Jewell County Jail – Mankato, KS

Jewell County Jail is in Jewell County and is the main correctional facility for that county. Are you looking for someone locked up in Jewell County Jail? This site will tell you all about anything related to Jewell County Jail: How to locate an inmate at Jewell County Jail. Find mugshots. The jail’s address and phone number. Posting bail. Booking and intake procedures. Court records. And much more…

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The thought of getting arrested and going to jail is a scary idea, not only for the person who goes to jail, but also their family, friends, and loved ones. The purpose of this guide is to offer information and advice that you’ll need to make the process easier. If you have a question, please feel free to ask them, and please leave any comments or feedback that could help other people in the same situation is much appreciated.

General Information

Address

Jewell County Jail
217 South High Street
Mankato, KS 66956

Phone Number and Fax Number

Phone Number: 785-378-3141
Fax Number:

Map and Directions


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Inmate Search – Find Out Who’s In Jail

Do you have a family member, loved one, or friend that is in jail and don’t know how to contact them?

Do you know somebody that’s been arrested and you don’t know how to find out what jail they’re in?

In order to find out who’s in jail at Jewell County Jail you will need to navigate to their website and do an inmate search.

Inmate Lookup

The Jewell County Jail Inmate Locator has information on people who are in jail, including status, bail amount (if applicable), and visiting schedule. Also, you can find information for anyone arrested and booked or released within the last 24 hours. Jail inmates are listed in alphabetical order by last name. You’ll be able to get their arrest information faster if you’ve got their first and last name, birth date, or arrest number.

If the person you’re searching for may be incarcerated at a different jail you should look here: Kansas County Jails Directory


Mugshots

A mugshot, or jail booking photograph, is the photograph taken by the police when you are processed at the jail intake. A mugshot is actually two photos one and a profile photo. Your name and jail ID number will be in the pictures, and they will be on file at the jail.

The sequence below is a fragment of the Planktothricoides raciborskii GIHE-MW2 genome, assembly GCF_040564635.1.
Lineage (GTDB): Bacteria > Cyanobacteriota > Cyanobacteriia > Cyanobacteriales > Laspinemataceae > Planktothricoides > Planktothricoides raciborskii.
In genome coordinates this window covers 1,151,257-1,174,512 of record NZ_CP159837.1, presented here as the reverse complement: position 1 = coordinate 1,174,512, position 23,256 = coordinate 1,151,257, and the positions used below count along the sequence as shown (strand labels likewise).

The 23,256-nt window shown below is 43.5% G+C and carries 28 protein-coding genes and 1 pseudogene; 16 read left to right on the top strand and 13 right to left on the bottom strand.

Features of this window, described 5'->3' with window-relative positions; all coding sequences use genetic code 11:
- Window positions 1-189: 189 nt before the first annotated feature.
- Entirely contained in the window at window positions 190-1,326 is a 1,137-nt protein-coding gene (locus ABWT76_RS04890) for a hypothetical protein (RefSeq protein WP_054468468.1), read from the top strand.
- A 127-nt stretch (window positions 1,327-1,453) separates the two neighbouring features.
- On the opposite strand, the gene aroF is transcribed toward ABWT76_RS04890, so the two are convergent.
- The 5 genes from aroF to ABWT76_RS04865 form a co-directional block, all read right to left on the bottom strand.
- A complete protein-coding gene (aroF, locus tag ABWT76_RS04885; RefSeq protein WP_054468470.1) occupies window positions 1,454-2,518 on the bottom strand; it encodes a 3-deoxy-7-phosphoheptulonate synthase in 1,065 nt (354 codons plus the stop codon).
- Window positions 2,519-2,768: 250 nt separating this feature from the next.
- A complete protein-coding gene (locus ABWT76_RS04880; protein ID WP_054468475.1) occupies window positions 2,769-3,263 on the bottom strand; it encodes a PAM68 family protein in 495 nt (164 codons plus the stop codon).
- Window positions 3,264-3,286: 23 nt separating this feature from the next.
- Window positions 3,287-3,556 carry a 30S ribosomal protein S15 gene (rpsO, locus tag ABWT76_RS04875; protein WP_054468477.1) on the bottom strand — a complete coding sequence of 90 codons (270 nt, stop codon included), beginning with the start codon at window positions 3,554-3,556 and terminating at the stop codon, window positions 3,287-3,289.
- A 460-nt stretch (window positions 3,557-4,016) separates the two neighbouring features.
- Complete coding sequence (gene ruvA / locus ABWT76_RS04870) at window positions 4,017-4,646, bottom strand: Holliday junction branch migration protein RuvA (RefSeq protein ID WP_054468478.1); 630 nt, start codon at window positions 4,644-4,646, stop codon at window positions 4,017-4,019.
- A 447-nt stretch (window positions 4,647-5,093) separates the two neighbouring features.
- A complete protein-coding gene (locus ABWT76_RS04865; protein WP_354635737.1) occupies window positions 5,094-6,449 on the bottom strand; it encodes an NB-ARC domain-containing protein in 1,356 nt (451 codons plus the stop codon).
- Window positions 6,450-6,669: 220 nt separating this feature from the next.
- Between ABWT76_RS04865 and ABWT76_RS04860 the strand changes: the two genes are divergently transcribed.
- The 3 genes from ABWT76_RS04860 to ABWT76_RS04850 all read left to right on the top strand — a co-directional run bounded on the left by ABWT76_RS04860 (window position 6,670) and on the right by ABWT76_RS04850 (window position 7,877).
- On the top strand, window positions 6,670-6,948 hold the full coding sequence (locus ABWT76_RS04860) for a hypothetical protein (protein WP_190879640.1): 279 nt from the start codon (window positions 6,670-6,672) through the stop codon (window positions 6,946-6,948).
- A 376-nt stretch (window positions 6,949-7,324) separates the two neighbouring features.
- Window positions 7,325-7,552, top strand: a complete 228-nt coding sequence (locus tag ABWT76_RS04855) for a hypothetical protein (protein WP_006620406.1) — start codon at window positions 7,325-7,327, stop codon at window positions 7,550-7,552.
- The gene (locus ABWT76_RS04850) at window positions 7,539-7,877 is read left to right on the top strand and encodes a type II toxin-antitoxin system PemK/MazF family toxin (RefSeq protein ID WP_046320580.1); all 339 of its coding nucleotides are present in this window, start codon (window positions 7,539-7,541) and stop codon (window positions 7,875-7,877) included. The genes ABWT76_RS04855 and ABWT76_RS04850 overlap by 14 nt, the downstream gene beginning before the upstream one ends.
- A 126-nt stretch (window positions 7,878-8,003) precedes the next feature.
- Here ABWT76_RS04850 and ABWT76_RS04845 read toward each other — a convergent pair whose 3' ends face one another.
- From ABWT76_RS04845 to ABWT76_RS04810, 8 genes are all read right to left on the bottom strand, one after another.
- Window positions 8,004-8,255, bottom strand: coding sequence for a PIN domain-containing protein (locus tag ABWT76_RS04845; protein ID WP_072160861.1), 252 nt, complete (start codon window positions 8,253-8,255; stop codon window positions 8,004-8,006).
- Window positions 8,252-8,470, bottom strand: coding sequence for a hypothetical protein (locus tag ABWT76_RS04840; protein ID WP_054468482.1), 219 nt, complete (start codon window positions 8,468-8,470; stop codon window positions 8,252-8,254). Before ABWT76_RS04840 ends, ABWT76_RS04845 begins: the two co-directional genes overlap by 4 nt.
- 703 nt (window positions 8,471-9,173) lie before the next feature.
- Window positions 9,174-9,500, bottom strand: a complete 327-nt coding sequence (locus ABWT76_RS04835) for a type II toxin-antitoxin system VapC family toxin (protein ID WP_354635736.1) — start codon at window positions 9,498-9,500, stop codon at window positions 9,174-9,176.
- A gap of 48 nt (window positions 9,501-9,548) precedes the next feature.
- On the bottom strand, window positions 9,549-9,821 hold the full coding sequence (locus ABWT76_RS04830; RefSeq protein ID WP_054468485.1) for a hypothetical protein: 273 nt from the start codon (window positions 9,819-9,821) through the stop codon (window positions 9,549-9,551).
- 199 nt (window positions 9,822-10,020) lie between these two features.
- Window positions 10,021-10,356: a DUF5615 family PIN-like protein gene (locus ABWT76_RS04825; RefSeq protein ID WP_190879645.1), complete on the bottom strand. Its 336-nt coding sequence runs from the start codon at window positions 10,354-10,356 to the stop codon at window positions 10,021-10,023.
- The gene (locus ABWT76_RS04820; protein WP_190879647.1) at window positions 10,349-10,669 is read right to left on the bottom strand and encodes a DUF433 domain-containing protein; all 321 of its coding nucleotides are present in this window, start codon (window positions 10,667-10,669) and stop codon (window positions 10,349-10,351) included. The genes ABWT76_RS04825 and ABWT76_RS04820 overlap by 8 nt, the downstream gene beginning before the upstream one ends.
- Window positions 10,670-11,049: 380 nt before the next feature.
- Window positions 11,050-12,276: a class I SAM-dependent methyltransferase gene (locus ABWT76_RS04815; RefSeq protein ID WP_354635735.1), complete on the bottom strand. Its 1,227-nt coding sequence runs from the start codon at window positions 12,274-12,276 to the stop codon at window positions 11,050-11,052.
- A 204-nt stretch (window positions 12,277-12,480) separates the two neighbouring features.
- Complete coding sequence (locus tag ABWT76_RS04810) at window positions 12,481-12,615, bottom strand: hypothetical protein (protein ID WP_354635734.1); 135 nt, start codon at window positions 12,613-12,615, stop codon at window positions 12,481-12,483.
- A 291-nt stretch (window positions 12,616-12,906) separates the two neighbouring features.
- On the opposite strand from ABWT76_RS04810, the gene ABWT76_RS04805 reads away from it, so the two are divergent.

View Mugshots

Mugshots of people who have been arrested can be seen online, or you can go in person to the Jewell County Jail. When you search for mugshots online you need to put in the person’s legal name, and an arrest date, if you know it.

How To Get Your Mugshot Removed

Trying to figure out how to get your mugshot taken down from the Jewell County Jail website? This will be difficult, because your mugshot is a matter of public record. You will need to file a Petition to Expunge with the court. What this means is that the record of your arrest would be sealed, and will not be accessible. Unfortunately, this happens very rarely.

Read our indepth tutorial about getting your mugshot removed, the various websites with mugshots, and the mugshot removal services: How To Get Your Mugshot Removed


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Bail & Bail Bondsmen – How To Get Out of Jail

Of course, if you’re in jail, your main thought is when and how to get out. After booking, your bail will be decided either through a preset bail schedule or a magistrate. If you don’t get a bail set this might mean that you will either get released, pending trial, or you must remain in jail until your trial.

If you are released from jail you must promise to be there for your court date, and until then you will not be permitted to leave the area.

Usually, inmates at Jewell County Jail can earn early release in exchange for good behavior if they follow the rules and conduct themselves properly while incarcerated.

If you prove to be trustworthy, you may be allowed to do work release. Either you will have to stay the jail every day after work, or you could get to live in a halfway house instead of the jail.

Bail

Your bail is the amount of money that you have to pay to be released from jail until your trial. The amount you will have to pay depends on the seriousness of your charges. You or someone you know will have to pay to the courts 10 percent of the total amount that was set in order to be released from jail. If you fail to show up for your court date, that person won’t get their money back.

Find Out How Much Someone’s Bail Is

To find out someone’s bail amount you need to call the Jewell County Jail. If you have all the person’s information, including name, address and date of birth, they’ll let you know what their bail is set at. Also, you can check their bail amount and status on the jail website.

How To Bail Someone Out of Jail

Posting bail to get out of jail is never fun, but thankfully, it’s really easy if you have the money. First, find out if it is a Cash Only Bond situation. If this is the case, you won’t be able to get a bondsman. Bail can only be paid by cash – they will not accept a check. When you’ve paid bail, the prisoner will be released. If the conditions of bail are not violated, you’ll get the bail money back.

Bail Bondsman

If their bail has been set too high, or you can’t afford it yourself, you might need to use a bail bondsman. They generally have a fee of 10-15% of the total amount of bail set by the magistrate, and sometimes charge a minimum fee of $100. This will not be returned to you and the bondsman only accepts cash. If their bail has been set particularly high, the bondsman might request to use your assets as collateral.